Smoking is one of the hardest addictions to quit. For many people, it takes lots of tries to stop smoking for good. Some who are trying to quit smoking turn to alternatives including vaping, and these products are helping lots of ex-smokers stay off tobacco.
Vaping is 95 per cent less harmful than smoking cigarettes, according to Public Health England (PHE). The British Lung Foundation agrees with this view. However, we need to be clear that it’s only as assessment of relative risk and vaping is not harmless.
Vaping is less harmful for several reasons. Unlike cigarettes which burn tobacco, releasing harmful chemicals as well as nicotine, vaping involves heating e-liquid and does not involve combustion at all. Nicotine, which may or may not be in the liquid, is addictive, however the vapour that e-cigarettes produce does not contain tar and many of the other harmful chemicals in conventional cigarettes.
Vaping should be an option for smokers who want to quit cigarettes and used as a smoking-cessation tool, not something to be promoted as a new trend. In the EU, we have quite strict rules about how vaping products can be marketed so they can’t be aimed at non-smokers or young people, and we also have limits on how strong the nicotine can be. In the US however, the rules are laxer, and here we have seen a rise of marketing on social media sites such as Instagram, which could conceivably appeal to children. We’re glad to see that UK regulation in this area is working.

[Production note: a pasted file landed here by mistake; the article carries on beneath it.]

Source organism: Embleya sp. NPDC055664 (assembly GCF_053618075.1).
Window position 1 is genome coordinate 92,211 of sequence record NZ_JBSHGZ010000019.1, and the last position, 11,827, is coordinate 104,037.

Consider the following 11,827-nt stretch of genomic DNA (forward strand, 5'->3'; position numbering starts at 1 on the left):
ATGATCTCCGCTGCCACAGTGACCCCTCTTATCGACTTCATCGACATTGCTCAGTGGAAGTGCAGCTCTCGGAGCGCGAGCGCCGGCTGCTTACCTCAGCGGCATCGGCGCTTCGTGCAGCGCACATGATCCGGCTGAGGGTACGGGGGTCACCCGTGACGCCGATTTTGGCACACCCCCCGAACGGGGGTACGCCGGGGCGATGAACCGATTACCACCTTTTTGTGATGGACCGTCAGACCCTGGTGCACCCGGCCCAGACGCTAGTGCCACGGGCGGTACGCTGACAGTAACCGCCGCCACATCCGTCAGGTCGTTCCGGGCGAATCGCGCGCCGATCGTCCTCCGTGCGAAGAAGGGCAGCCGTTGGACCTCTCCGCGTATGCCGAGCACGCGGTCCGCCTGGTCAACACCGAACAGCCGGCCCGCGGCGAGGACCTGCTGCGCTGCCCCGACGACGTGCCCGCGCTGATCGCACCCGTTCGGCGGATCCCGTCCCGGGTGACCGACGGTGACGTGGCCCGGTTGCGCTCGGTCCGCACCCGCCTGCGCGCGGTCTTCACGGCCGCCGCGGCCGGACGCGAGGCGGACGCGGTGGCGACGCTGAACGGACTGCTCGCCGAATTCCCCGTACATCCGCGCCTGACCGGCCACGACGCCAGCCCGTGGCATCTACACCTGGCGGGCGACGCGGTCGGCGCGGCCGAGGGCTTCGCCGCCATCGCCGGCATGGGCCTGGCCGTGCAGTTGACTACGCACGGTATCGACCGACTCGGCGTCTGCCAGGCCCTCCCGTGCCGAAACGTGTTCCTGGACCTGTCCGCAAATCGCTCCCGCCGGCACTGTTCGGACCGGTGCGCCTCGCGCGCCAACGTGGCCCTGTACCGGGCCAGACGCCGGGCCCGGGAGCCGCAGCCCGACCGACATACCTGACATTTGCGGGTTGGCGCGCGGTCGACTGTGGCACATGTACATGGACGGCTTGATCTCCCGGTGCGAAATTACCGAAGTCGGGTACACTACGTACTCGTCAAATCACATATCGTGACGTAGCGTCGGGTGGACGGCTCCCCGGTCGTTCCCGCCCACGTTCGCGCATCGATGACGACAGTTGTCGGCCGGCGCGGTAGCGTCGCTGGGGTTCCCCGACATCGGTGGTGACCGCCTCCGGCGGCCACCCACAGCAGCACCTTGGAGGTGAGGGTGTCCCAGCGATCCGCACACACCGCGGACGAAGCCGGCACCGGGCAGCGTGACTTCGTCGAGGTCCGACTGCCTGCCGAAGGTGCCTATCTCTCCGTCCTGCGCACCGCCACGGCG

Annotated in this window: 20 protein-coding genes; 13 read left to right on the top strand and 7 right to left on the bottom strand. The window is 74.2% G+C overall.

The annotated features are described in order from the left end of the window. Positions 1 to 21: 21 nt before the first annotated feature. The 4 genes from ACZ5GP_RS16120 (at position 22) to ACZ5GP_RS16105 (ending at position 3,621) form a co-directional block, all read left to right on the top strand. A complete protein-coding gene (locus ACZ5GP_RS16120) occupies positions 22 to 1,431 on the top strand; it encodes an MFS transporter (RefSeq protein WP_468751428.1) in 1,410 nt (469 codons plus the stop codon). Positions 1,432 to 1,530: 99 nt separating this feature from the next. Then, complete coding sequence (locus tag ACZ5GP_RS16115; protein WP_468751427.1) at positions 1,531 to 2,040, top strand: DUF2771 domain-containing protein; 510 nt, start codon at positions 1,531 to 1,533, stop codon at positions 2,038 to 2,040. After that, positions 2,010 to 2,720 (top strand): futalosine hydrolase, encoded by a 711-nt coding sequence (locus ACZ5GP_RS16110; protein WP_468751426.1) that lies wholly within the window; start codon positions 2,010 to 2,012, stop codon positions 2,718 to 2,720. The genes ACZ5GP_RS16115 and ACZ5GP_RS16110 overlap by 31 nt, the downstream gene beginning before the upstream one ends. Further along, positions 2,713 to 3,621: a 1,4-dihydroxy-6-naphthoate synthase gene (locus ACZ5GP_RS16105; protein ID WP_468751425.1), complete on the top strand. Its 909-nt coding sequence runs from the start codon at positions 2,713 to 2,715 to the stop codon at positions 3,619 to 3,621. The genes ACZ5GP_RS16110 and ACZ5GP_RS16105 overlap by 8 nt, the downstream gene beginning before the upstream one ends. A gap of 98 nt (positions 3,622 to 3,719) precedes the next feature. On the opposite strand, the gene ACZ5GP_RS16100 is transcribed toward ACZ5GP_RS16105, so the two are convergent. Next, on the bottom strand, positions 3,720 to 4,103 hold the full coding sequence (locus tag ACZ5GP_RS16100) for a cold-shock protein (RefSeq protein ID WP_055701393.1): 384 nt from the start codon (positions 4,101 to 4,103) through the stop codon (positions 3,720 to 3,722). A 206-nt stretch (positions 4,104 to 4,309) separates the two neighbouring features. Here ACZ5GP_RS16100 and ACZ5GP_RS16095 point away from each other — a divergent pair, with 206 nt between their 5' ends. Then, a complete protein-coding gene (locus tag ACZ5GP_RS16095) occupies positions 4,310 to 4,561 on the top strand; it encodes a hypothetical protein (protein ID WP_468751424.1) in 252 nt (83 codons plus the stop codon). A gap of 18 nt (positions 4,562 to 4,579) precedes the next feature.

PHE recently carried out a review which concluded that young people are not taking up vaping as an alternative to smoking in any great numbers. We support this important review.
Flavouring of e-liquids is another area of interest. However, without flavourings, fewer smokers might switch to vaping and benefit from the harm reduction. Many people quitting smoking by vaping find the different flavours helpful for keeping them away from tobacco and will try different flavourings to find what they like best. There has been concern about whether flavourings make vaping more attractive to young people, so we need to keep a close eye on the numbers of young people regularly vaping to make sure this isn’t the case.
Vaping has only been available in the UK since 2007, so we must not be complacent. We want to see continuing research which evaluates the long-term health risks of e-cigarettes. Vaping is a valuable part of our fight against smoking and is helping people to quit for good.
by Rachael Hodges
Post time: Apr-12-2019